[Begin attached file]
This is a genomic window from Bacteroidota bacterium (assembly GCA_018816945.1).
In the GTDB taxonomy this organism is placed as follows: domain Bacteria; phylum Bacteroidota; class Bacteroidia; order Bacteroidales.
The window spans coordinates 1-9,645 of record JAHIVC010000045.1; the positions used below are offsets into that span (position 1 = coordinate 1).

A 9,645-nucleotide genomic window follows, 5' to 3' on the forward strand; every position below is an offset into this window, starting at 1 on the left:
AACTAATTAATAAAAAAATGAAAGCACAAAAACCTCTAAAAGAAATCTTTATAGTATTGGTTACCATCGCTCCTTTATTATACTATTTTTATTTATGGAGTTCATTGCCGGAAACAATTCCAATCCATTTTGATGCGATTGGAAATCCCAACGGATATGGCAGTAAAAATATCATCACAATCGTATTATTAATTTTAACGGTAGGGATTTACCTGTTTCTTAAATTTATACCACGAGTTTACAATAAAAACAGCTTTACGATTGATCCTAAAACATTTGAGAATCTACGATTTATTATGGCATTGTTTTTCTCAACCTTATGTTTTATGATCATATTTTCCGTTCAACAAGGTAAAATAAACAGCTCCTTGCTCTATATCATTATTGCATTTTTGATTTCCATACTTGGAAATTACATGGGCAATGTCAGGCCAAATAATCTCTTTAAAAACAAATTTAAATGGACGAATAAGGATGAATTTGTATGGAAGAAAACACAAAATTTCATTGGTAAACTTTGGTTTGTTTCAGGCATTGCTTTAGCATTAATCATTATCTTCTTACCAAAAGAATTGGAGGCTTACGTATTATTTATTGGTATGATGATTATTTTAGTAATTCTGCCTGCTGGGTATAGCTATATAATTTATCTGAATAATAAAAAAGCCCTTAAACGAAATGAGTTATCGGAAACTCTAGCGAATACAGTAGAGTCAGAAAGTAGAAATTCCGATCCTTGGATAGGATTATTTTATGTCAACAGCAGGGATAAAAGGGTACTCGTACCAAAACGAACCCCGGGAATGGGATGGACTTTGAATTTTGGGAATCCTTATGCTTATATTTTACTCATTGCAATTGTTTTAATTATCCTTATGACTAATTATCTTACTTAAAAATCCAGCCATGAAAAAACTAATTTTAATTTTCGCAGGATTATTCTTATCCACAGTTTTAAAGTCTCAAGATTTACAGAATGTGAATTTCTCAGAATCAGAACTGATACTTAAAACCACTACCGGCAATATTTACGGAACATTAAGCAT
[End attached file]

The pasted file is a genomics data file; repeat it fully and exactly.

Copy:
This is a genomic window from Bacteroidota bacterium (assembly GCA_018816945.1).
In the GTDB taxonomy this organism is placed as follows: domain Bacteria; phylum Bacteroidota; class Bacteroidia; order Bacteroidales.
The window spans coordinates 1-9,645 of record JAHIVC010000045.1; the positions used below are offsets into that span (position 1 = coordinate 1).

A 9,645-nucleotide genomic window follows, 5' to 3' on the forward strand; every position below is an offset into this window, starting at 1 on the left:
AACTAATTAATAAAAAAATGAAAGCACAAAAACCTCTAAAAGAAATCTTTATAGTATTGGTTACCATCGCTCCTTTATTATACTATTTTTATTTATGGAGTTCATTGCCGGAAACAATTCCAATCCATTTTGATGCGATTGGAAATCCCAACGGATATGGCAGTAAAAATATCATCACAATCGTATTATTAATTTTAACGGTAGGGATTTACCTGTTTCTTAAATTTATACCACGAGTTTACAATAAAAACAGCTTTACGATTGATCCTAAAACATTTGAGAATCTACGATTTATTATGGCATTGTTTTTCTCAACCTTATGTTTTATGATCATATTTTCCGTTCAACAAGGTAAAATAAACAGCTCCTTGCTCTATATCATTATTGCATTTTTGATTTCCATACTTGGAAATTACATGGGCAATGTCAGGCCAAATAATCTCTTTAAAAACAAATTTAAATGGACGAATAAGGATGAATTTGTATGGAAGAAAACACAAAATTTCATTGGTAAACTTTGGTTTGTTTCAGGCATTGCTTTAGCATTAATCATTATCTTCTTACCAAAAGAATTGGAGGCTTACGTATTATTTATTGGTATGATGATTATTTTAGTAATTCTGCCTGCTGGGTATAGCTATATAATTTATCTGAATAATAAAAAAGCCCTTAAACGAAATGAGTTATCGGAAACTCTAGCGAATACAGTAGAGTCAGAAAGTAGAAATTCCGATCCTTGGATAGGATTATTTTATGTCAACAGCAGGGATAAAAGGGTACTCGTACCAAAACGAACCCCGGGAATGGGATGGACTTTGAATTTTGGGAATCCTTATGCTTATATTTTACTCATTGCAATTGTTTTAATTATCCTTATGACTAATTATCTTACTTAAAAATCCAGCCATGAAAAAACTAATTTTAATTTTCGCAGGATTATTCTTATCCACAGTTTTAAAGTCTCAAGATTTACAGAATGTGAATTTCTCAGAATCAGAACTGATACTTAAAACCACTACCGGCAATATTTACGGAACATTAAGCAT